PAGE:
As comic readers, we are constantly subjected to the fight between good and evil, in sequential art, of course. Most of the time, it is clearly defined into right and wrong, good guys/gals versus bad guys/gals, them against us, et cetera. Occasionally, the lines blur and we aren’t exactly sure which character is a villain and which one is the hero. Everything about Midnight Society: The Black Lake #1 points to just such a dilemma. Moral decisions and selfishness seem to be at the root of this issue. Please read on while I make my case.
We enter the story years past as two adventurers, Arcturus Finn and Kevin Kaycee, explore the depths of a cave that isn’t exactly as it appears to be. For you see, they are tracking a mythical creature and it seems their luck is holding. The discovery that they make in the caves tests their friendship and causes one of them to question the nature (and morality) of the other. For while they are both scientists, one is far more concerned with prestige than following a scholarly path. A decision is made that will forever alter the perception they have of one another.
Jump forward to modern times and we see a young lady by the name of Matilda Finn who is an agent for a covert British institution called MI: Omega. The story presented in this time and place is that Arcturus Finn is sending his former ward matilda to Loch Ness to search for his old friend Kevin Kaycee, now a world renowned cryptozoologist. Believing the siting of Nessie to be truthfull, Kaycee had organized an exploration of the loch before his sudden and bizarre disappearance. Going undercover on a recover vessel, Matilda is prepared to give this rescue mission her all. But what will she find, if anything, once she starts looking? Hints are dropped throughout the comic that this is far more than just a missing persons issue. She is, after all, a trained monster killer.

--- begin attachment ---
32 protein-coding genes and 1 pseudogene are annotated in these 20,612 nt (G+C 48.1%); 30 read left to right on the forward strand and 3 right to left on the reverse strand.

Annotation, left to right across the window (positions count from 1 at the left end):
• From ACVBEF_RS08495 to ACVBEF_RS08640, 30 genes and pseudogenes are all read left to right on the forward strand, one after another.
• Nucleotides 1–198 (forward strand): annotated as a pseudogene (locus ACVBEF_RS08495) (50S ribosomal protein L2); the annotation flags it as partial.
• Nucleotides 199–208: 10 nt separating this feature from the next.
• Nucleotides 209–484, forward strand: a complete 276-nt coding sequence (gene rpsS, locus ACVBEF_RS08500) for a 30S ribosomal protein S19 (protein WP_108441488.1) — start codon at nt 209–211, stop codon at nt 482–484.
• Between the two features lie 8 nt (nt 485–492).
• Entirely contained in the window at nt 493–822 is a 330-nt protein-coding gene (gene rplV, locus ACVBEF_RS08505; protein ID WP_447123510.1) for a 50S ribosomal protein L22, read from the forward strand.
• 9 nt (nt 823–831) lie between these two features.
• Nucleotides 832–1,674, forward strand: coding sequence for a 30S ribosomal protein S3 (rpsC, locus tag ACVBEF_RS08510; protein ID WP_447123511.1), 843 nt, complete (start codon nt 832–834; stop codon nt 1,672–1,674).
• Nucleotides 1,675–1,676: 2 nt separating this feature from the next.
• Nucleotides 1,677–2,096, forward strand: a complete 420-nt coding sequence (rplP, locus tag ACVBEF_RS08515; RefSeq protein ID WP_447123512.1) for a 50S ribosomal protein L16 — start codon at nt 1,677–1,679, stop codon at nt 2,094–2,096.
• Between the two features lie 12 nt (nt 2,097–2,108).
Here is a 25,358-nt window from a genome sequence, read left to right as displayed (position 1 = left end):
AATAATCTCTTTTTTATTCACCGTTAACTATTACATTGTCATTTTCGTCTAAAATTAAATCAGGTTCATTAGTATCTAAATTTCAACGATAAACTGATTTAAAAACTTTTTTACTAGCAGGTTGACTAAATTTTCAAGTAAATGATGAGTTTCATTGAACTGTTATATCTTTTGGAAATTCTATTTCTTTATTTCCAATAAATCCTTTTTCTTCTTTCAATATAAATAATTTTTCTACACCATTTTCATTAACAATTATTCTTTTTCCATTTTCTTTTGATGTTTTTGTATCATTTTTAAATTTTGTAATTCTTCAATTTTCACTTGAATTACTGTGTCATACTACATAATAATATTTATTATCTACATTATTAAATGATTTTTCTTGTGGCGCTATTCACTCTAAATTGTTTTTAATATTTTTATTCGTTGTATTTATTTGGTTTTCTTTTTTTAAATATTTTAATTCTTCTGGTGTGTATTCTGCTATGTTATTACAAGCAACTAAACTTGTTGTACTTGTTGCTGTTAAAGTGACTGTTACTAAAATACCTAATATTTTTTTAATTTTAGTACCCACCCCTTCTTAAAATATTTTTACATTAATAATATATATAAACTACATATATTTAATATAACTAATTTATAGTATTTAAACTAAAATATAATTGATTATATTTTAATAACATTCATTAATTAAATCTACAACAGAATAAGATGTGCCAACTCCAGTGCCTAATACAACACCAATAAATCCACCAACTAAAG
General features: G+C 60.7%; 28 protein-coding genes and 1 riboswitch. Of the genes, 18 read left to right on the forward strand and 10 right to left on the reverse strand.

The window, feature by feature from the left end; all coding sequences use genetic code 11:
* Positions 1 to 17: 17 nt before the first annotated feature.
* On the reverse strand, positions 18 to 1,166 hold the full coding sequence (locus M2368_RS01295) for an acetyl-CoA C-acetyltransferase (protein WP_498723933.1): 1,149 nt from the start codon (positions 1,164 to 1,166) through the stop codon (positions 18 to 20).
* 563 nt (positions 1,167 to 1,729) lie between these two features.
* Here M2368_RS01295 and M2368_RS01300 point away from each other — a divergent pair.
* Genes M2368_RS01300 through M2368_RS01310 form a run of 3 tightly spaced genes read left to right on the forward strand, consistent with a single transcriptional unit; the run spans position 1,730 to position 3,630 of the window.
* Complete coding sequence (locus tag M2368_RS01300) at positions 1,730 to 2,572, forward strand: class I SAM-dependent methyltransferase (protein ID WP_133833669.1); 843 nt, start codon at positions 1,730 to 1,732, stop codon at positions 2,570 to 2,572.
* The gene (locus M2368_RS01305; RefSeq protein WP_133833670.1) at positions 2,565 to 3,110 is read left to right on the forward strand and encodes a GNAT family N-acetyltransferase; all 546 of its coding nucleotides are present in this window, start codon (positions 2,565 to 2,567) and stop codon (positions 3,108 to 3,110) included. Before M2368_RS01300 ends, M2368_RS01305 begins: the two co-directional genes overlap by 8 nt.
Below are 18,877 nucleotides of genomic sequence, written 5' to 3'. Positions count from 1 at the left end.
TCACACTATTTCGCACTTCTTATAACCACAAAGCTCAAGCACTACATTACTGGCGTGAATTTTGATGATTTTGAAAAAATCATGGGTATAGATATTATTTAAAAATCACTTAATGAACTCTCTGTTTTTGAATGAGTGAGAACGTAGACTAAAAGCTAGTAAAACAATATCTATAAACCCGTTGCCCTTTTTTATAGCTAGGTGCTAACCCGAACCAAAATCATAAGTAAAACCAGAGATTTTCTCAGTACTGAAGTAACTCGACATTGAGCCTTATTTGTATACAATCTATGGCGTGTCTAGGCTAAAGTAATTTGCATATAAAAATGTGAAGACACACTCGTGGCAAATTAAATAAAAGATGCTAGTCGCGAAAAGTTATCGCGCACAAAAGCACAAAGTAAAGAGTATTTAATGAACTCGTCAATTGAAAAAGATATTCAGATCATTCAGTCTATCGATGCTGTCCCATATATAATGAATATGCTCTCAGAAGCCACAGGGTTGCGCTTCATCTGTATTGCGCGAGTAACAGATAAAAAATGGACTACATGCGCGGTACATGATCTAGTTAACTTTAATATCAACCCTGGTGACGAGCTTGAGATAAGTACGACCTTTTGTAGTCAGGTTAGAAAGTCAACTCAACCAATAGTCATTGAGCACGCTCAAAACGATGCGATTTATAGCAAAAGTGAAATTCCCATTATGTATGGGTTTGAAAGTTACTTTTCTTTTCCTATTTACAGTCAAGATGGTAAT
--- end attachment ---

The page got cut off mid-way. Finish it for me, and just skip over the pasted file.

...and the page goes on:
I love the concept of the story being in two eras, one seemingly Victorian and the other more modern. Science and mystery go hand in hand in this homage to pulp fantasy. This is Drew Edward Johnson‘s first creator-owned series and it starts off with a heavy dose of mystery and intrigue. I feel like this might lean on the horror genre a bit before it’s over, too. Not a bad thing and certainly nothing new for Dark Horse Comics. I especially enjoyed his artwork. The chromatic tones in the caves gave it an almost ethereal feeling, definitely playing with the light from the torches the characters were carrying. The dialogue was heavy on the English and Scottish slang, presenting a believable discourse.
The story is still in its infancy but that doesn’t mean it won’t draw you in. Far from it, actually. I found myself leaning forward and trying to divine the secrets that are almost tangible in the tale. While we get a glimpse of each character and who they appear to be, the reader is left to ponder many details that will, no doubt, be dropped like breadcrumbs on a trail. You don’t have to enjoy science or science fiction to like this comic. If the premiere issue is anything to go by, this will be an interesting read that you won’t want to miss!